Administering the asylum system means ensuring that asylum seekers participate in it fully, with assistance if needed. This can be done without locking them up. Detention should always be a last resort, and shouldn’t apply to families at all. We’re not a country that should pay for locking up families. ICE reported to Congress that family detention will cost $295.94 per family per day in 2020, down (for unclear reasons) from $318.79 in 2019.

The Trump administration should expand, not curtail, alternatives to detention programs. For example, programs that involve caseworkers keeping in frequent touch with asylum-seeking families have brought very high compliance rates for a small fraction of the cost. For $36 per day, an ICE-run Family Case Management Program was achieving a 99 percent compliance rate as a pilot project, with no need for ankle bracelets, until the Trump administration terminated it in 2017. It is high time to evaluate this experience, make any modifications to a revived program, and expand it across the country to manage this new population of asylum seekers awaiting their hearings.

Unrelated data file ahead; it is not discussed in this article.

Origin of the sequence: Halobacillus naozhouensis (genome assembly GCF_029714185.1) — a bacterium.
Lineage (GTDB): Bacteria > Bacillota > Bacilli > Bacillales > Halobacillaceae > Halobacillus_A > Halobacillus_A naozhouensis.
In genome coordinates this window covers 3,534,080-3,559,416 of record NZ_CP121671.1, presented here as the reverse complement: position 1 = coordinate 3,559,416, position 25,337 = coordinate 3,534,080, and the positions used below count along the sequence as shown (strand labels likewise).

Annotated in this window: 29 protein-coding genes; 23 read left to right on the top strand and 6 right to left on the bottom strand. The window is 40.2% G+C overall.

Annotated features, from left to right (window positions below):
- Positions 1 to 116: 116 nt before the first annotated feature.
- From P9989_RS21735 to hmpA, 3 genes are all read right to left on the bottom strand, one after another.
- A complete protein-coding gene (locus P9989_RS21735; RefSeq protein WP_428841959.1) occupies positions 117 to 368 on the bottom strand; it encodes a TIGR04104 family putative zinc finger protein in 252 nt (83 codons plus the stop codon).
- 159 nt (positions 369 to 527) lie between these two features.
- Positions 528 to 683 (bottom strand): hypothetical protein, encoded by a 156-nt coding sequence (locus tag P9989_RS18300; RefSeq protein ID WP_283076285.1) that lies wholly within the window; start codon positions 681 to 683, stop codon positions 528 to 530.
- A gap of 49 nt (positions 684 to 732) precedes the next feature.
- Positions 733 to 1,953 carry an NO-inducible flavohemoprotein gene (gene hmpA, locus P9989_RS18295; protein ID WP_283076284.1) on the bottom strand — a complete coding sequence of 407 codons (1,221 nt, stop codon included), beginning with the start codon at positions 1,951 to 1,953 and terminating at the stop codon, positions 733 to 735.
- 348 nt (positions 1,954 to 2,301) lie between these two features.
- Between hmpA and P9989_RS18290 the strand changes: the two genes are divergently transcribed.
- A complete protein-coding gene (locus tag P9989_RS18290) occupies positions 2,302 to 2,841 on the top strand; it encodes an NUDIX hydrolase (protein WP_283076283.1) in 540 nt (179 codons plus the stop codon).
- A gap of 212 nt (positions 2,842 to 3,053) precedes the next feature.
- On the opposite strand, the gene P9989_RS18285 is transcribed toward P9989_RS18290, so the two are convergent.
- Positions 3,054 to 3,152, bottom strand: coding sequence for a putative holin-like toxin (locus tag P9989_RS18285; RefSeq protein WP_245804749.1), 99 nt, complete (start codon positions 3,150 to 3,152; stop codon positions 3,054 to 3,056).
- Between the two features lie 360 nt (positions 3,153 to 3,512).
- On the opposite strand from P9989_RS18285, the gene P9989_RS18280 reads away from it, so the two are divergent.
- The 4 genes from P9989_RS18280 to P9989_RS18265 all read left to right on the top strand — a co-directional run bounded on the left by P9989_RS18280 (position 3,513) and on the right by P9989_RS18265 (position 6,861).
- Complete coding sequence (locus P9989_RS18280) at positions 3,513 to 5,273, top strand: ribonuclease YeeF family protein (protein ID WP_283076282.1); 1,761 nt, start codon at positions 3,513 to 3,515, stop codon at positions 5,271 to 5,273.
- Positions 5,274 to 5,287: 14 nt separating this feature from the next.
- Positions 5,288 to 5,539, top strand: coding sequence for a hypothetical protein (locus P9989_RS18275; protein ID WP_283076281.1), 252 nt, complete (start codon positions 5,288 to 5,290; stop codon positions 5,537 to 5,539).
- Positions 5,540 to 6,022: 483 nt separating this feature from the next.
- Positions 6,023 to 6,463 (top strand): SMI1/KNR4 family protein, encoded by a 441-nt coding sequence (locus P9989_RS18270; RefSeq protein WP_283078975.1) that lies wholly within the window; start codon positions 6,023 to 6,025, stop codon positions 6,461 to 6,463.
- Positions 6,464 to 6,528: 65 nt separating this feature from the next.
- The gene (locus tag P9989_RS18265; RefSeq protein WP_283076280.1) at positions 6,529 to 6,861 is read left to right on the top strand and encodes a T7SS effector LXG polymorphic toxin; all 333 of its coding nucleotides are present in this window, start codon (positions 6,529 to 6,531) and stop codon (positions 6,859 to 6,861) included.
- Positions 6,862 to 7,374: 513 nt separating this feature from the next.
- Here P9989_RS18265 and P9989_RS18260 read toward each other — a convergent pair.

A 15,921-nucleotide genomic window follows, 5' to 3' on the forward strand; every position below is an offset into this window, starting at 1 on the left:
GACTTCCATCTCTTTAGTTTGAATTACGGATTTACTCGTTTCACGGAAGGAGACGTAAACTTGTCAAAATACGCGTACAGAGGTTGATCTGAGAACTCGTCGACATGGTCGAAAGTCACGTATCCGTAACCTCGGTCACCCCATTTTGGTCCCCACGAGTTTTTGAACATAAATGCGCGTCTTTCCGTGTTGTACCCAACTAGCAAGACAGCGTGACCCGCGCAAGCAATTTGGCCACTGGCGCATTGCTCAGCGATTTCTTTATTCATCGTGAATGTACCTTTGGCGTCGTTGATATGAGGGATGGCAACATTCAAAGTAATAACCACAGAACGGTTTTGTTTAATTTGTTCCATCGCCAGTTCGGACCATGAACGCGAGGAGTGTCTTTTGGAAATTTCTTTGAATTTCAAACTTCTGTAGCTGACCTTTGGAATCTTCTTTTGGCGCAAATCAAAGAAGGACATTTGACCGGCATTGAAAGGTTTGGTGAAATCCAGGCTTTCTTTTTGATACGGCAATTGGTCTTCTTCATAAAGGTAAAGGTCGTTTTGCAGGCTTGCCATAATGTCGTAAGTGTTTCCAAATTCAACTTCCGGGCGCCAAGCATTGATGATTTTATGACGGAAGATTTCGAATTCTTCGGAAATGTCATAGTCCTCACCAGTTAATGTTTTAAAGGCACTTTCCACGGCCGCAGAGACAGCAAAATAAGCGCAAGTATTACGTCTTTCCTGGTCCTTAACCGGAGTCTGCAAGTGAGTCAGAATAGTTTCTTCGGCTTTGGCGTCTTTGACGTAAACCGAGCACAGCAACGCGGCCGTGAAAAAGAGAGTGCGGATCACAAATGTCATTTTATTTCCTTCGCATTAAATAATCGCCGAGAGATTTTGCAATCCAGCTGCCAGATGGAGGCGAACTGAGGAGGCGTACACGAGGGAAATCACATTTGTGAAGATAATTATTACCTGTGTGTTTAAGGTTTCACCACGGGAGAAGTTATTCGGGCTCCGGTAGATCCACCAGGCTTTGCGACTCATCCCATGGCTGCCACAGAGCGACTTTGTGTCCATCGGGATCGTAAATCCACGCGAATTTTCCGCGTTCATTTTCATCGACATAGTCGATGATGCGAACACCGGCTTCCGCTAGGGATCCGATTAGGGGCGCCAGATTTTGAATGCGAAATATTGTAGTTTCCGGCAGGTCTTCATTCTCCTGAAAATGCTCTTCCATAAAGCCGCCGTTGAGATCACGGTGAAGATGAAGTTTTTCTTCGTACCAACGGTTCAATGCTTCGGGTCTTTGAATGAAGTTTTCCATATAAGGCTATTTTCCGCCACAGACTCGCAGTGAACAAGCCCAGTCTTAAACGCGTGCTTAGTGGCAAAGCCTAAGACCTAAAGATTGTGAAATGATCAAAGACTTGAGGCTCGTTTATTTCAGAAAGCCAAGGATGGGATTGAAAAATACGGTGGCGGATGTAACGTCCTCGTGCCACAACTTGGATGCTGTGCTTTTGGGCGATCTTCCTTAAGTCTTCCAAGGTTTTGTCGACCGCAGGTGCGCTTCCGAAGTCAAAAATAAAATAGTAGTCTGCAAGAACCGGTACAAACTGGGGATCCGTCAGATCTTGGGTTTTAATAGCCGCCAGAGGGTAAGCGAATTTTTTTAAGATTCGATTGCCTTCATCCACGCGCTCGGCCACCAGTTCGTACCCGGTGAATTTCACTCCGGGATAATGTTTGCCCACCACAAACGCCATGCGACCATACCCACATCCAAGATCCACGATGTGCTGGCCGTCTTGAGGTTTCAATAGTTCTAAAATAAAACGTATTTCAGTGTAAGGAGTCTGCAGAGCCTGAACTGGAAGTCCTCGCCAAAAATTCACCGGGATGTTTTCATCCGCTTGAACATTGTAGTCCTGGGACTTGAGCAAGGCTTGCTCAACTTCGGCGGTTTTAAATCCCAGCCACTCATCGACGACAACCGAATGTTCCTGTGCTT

3- Massively revamp our ports of entry.

Ideally, asylum seekers should just be able to present themselves to CBP officers at land ports of entry, instead of wading across the Rio Grande or jumping the wall. The opposite happens right now: asylum seekers are waiting for weeks or months in nearly all Mexican border towns for their turn to approach ports of entry that allow in only a handful each day at best.

One justification the government uses for its “metering” system to limit the number of daily asylum seekers is “capacity”: either a lack of holding space or personnel, or perhaps both. Our ports need to be modernized so that such long waits will be unnecessary: asylum seekers should be steered from rural sites toward the ports, not the other way around. That means filling staffing shortfalls, estimated at about 4,000 CBP officers, and infrastructure needs, estimated at about $5 billion.